Zinc 2014

Press/Media: Press / Media

Description

A view on the outlook for the zinc market as at 2014

Period2 Jun 2014

Media contributions

1

Media contributions

  • TitleZinc 2014
    Degree of recognitionNational
    Media name/outletResourceStocks Magazine - Aspermont
    Media typePrint
    Duration/Length/Size1 page
    CountryAustralia
    Date2/06/14
    DescriptionZinc has very seldom held the title of the mining sector’s favourite commodity. Indeed, the cheap shot from elsewhere across the industry for many years has been that “zinc stinks”.

    Star status in recent years as to the commodity popularity stakes has gone to the likes of iron ore (a winner over several years), coking coal, gold and copper. The balance of power among the price outlooks for the various commodities looks now to be gradually changing however – with the once record margins in iron ore eroding, coking coal having already corrected and gold and copper prices well below their highs of recent years.

    Enter zinc – accompanied by a far more pleasant aroma than its historical reputation might suggest.

    Indeed, recent studies by analysts at CRU group suggest that zinc could top the list of commodities that rise in prices in coming years. Of ten commodities with positive price outlooks to 2018, zinc tops the list in percentage price growth from annual 2013 average prices.

    1. Zinc
    2. Palladium
    3. Nickel
    4. Tin
    5. Hard Coking Coal (HCC)
    6. Cobalt
    7. Platinum
    8. Aluminium
    9. Alumina
    10. Lead

    Digging Deeper first commented on the positive long-term outlook for zinc back in 2012 – with at that time an expectation of a material rise in price commencing by 2015. Latest research has deferred the timing of the price rise – out to 2017-2018 – but the fundamental story remains unchanged.

    With a sizable global market (12.8 million tonnes in 2013), zinc sits firmly in the realm of the mainstream metals. Despite this, on occasions zinc has resembled minor metals in rapid changes in prices, with spectacular spikes in the past – the most recent of which was in 2006 and 2007.

    Zinc’s principal uses are for galvanising (anti-rust coating), which is by far the greatest end use consumer, in die-casting alloys, brass, and as rolled zinc. Galvanised steel is used in the automobile industry to increase the corrosion resistance of vehicles. Galvanised steels are also used extensively in construction and engineering applications and in the manufacture of white goods.

    China is the largest consumer of zinc, anticipated to exceed 6,000,000 tonnes by 2015. Chinese zinc consumption is estimated to have risen by 5.2% in 2013, with growth forecast to be slightly stronger in 2014, however demand growth will come under pressure as the Chinese govt. is committed to rebalancing its economy.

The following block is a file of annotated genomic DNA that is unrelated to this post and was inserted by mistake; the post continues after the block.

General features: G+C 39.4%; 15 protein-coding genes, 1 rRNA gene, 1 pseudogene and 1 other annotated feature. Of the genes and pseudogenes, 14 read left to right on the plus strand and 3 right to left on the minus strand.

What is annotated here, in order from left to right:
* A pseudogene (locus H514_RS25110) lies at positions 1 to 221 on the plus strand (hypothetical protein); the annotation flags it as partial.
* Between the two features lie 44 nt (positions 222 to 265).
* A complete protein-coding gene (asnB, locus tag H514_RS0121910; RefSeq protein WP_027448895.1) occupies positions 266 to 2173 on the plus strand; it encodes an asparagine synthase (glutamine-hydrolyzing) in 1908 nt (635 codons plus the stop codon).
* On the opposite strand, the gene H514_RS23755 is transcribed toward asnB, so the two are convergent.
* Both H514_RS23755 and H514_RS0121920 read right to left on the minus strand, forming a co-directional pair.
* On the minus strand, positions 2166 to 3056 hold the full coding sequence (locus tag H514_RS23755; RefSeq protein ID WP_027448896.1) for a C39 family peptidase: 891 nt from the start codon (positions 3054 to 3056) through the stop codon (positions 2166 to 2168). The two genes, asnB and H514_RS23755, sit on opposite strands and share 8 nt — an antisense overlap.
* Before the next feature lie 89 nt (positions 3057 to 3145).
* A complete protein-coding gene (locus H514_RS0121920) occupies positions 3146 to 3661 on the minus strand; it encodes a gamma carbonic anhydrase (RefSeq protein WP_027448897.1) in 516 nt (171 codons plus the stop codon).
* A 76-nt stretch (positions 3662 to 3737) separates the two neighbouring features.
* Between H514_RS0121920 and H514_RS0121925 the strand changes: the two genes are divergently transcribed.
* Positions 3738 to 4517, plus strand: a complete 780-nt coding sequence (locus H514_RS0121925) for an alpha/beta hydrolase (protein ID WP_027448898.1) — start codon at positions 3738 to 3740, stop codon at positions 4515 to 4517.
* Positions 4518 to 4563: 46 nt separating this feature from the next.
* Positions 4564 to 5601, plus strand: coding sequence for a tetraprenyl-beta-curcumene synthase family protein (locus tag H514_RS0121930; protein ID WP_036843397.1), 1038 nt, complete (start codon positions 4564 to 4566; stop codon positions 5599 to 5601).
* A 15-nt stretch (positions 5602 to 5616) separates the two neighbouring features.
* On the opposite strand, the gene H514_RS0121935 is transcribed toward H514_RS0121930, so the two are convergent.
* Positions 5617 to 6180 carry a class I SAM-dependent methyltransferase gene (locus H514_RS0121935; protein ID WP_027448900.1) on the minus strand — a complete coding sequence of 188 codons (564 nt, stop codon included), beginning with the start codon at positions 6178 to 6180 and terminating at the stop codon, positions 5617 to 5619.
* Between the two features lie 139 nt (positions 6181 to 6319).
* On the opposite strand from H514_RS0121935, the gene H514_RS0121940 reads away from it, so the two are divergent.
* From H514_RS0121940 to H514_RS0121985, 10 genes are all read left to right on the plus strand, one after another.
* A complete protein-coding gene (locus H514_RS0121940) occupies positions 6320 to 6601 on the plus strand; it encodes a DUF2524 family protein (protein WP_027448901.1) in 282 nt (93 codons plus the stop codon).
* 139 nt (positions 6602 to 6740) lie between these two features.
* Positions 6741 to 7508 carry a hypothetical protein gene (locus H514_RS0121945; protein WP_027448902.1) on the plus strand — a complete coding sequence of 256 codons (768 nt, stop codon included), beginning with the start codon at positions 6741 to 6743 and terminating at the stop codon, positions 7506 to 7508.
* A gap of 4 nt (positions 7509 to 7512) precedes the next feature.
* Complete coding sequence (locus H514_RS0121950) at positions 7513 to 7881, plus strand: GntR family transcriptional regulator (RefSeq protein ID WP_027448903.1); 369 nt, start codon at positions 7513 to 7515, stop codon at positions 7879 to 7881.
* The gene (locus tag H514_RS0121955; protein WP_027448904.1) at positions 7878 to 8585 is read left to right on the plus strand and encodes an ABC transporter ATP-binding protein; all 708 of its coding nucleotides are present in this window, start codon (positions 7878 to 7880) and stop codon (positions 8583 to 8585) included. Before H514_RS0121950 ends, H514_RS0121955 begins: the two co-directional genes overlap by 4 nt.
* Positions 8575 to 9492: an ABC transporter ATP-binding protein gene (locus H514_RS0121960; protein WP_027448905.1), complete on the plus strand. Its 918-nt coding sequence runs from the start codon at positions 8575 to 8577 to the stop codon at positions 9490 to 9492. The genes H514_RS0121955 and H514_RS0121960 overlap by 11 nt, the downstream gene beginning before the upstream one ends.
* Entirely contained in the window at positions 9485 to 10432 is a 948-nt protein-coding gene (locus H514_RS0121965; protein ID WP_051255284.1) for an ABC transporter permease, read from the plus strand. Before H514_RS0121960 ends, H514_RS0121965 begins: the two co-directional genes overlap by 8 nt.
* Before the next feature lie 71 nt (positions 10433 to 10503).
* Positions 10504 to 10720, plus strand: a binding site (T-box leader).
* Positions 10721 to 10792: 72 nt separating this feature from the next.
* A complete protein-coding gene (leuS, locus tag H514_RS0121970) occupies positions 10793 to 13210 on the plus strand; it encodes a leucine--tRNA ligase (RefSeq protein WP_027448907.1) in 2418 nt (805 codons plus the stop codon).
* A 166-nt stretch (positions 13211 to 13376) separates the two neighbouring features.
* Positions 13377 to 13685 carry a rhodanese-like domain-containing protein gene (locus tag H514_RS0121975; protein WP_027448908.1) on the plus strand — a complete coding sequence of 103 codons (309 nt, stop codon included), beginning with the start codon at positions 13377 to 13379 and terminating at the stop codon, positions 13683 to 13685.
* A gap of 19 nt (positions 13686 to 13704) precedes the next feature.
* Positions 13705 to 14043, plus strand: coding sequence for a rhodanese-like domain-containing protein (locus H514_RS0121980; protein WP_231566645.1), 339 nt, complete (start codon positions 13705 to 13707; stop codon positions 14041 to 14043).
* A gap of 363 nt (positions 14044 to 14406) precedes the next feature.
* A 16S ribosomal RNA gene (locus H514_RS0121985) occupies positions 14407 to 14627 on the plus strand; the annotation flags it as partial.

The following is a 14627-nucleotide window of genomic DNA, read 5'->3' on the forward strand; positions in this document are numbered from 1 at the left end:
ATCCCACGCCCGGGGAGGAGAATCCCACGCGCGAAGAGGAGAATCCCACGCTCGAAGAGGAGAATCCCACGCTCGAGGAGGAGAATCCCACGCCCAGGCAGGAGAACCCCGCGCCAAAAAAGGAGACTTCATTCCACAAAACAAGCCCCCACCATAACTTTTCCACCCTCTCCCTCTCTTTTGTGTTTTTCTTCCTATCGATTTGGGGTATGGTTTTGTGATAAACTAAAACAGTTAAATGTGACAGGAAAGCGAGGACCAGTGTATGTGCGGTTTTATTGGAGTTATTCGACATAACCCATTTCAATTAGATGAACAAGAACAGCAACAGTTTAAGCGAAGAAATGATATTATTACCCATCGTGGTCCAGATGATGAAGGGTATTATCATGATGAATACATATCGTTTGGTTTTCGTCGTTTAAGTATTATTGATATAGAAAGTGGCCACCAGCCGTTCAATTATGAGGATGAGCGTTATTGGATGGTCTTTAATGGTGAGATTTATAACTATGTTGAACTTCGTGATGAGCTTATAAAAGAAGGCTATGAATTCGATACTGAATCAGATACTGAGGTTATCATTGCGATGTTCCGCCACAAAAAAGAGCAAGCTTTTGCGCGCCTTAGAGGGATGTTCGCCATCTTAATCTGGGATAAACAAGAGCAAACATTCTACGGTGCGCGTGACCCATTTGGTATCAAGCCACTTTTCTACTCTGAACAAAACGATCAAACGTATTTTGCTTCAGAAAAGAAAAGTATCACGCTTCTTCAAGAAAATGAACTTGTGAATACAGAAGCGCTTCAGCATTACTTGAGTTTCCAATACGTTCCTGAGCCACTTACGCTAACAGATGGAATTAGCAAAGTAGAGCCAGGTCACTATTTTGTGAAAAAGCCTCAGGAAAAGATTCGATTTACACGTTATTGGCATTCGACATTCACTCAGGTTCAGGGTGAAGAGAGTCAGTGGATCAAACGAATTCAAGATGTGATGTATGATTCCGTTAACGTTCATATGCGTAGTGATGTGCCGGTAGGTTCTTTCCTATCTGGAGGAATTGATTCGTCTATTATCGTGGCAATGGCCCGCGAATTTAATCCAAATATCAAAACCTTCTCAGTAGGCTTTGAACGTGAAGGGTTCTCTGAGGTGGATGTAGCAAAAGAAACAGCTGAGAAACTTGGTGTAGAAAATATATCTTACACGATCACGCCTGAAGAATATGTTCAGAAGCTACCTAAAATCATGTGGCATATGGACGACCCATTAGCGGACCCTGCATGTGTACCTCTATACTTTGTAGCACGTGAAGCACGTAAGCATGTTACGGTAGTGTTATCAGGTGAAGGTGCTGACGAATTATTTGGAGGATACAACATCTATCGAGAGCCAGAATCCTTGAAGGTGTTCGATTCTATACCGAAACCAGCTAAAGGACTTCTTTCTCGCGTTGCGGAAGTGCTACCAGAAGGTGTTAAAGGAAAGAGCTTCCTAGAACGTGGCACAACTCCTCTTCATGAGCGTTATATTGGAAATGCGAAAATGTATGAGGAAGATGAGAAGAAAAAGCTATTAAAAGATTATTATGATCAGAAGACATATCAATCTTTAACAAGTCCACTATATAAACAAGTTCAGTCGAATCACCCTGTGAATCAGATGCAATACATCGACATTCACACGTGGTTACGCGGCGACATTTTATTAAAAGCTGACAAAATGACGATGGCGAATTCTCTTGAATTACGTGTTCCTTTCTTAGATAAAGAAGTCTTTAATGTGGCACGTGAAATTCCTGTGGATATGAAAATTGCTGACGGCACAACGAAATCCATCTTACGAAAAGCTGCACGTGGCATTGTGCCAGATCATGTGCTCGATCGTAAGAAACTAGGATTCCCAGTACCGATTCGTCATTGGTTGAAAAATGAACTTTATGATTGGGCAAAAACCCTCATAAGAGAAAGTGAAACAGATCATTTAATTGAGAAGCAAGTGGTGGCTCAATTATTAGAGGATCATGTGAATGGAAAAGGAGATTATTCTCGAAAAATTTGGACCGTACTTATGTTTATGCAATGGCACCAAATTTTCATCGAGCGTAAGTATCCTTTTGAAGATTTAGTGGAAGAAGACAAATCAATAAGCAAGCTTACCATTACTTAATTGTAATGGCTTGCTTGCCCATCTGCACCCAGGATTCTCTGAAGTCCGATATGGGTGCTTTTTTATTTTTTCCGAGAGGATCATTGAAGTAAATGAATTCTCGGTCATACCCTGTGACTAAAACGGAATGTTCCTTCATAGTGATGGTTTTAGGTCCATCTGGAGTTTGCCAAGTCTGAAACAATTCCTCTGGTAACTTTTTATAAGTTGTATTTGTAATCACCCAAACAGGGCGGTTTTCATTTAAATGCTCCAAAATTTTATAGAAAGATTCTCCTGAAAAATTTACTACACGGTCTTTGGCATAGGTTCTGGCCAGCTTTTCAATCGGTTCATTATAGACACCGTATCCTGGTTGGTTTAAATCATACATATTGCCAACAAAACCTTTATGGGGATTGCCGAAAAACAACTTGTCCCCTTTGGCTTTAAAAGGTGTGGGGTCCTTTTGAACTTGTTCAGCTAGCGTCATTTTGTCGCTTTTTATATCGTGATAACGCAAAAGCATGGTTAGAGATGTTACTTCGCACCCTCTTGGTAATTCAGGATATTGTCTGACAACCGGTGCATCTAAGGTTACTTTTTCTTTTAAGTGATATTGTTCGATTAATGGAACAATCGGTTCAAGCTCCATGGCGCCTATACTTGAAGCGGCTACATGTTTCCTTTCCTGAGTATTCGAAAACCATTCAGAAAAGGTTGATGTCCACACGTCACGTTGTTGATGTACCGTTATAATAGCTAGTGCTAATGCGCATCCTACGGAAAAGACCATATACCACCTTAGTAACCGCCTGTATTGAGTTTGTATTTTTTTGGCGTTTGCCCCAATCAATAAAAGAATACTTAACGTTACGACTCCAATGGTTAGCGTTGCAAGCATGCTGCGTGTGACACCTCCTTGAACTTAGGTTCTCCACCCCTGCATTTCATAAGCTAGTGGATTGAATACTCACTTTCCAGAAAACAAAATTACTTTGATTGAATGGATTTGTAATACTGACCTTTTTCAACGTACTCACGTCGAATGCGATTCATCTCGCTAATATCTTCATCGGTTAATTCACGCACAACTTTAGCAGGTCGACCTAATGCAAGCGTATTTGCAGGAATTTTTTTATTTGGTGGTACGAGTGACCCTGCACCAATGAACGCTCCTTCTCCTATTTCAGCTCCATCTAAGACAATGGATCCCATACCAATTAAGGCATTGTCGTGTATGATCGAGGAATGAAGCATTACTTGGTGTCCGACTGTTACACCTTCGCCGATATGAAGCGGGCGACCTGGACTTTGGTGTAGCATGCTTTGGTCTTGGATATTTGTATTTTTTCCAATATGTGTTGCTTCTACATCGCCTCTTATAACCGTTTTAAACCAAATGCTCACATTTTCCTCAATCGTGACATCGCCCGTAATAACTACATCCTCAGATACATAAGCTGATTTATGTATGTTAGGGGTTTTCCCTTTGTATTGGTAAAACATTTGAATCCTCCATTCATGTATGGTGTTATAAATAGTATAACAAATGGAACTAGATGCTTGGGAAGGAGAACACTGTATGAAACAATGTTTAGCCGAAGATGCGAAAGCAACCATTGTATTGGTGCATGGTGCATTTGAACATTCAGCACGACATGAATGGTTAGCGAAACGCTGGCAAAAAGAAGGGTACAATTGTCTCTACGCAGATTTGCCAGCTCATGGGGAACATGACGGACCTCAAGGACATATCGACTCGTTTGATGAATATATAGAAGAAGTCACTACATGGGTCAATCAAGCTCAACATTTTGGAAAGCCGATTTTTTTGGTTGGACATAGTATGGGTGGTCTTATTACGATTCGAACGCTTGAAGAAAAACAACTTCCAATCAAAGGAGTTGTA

China is a major supplier of zinc too – with refined production representing over 40 per cent of the global zinc market. It is ex-China mine production that is the cause of concern – and therefore of the price optimism that surrounds zinc.

    New large-scale mine production is needed as a number of major western mines, including the Century mine in Queensland, reach the end of production. Specifically MMG, the owners of Century now look unlikely to be able to seamlessly replace Century production (winding down in 2015-16) with new tonnes from the Dugald River project, which is unlikely to produce substantial tonnes until 2018.

    Century’s planned closure, following on from the closure of Glencore’s Brunswick and Perseverance Canadian operations and also Vedanta’s Lisheen mine in Ireland are likely to push the zinc market into an early and significant concentrate deficit. Other tonnage reductions include the Rampura Agucha zinc mine in India.

    Producers of zinc concentrate are paid for the majority of contained zinc in the concentrate, minus a deduction, and pay a treatment charge to the smelter together with an escalator indexed to the prevailing zinc price

    A countervailing force in the zinc concentrate market is the tighter environmental policy decisions in China however which are impacting domestic smelters’ ability to achieve greater utilization rates – thereby speaking to potential metal as well as zinc concentrate shortage.

    A number of smaller new mine developments are set to replace the older larger mines – but carry with them development risk and the likelihood of delays in start-up and ramp-up.

    Junior ASX companies are planning ahead for the predicted rise in zinc price. For example, Musgrave Minerals (MGV) is earning up to 75% interest in the Menninnie Dam silver-zinc-lead project in South Australia after signing a Heads of Agreement with Terramin Australia Ltd (TZN).

    Elsewhere Blackthorn Resources (BTR) has exposure to zinc through its Burkina Faso joint venture with Glencore at Perkoa. More recently, the shareholders of TriAusMin (TRO) received a boost to their hopes of the redevelopment of the high-grade Woodlawn mine in New South Wales with the company looking to tie the corporate knot with cashed-up Heron Resources (HRR).
    Producer/AuthorAllan Trench
    PersonsAllan Trench

Keywords

  • zinc
  • mining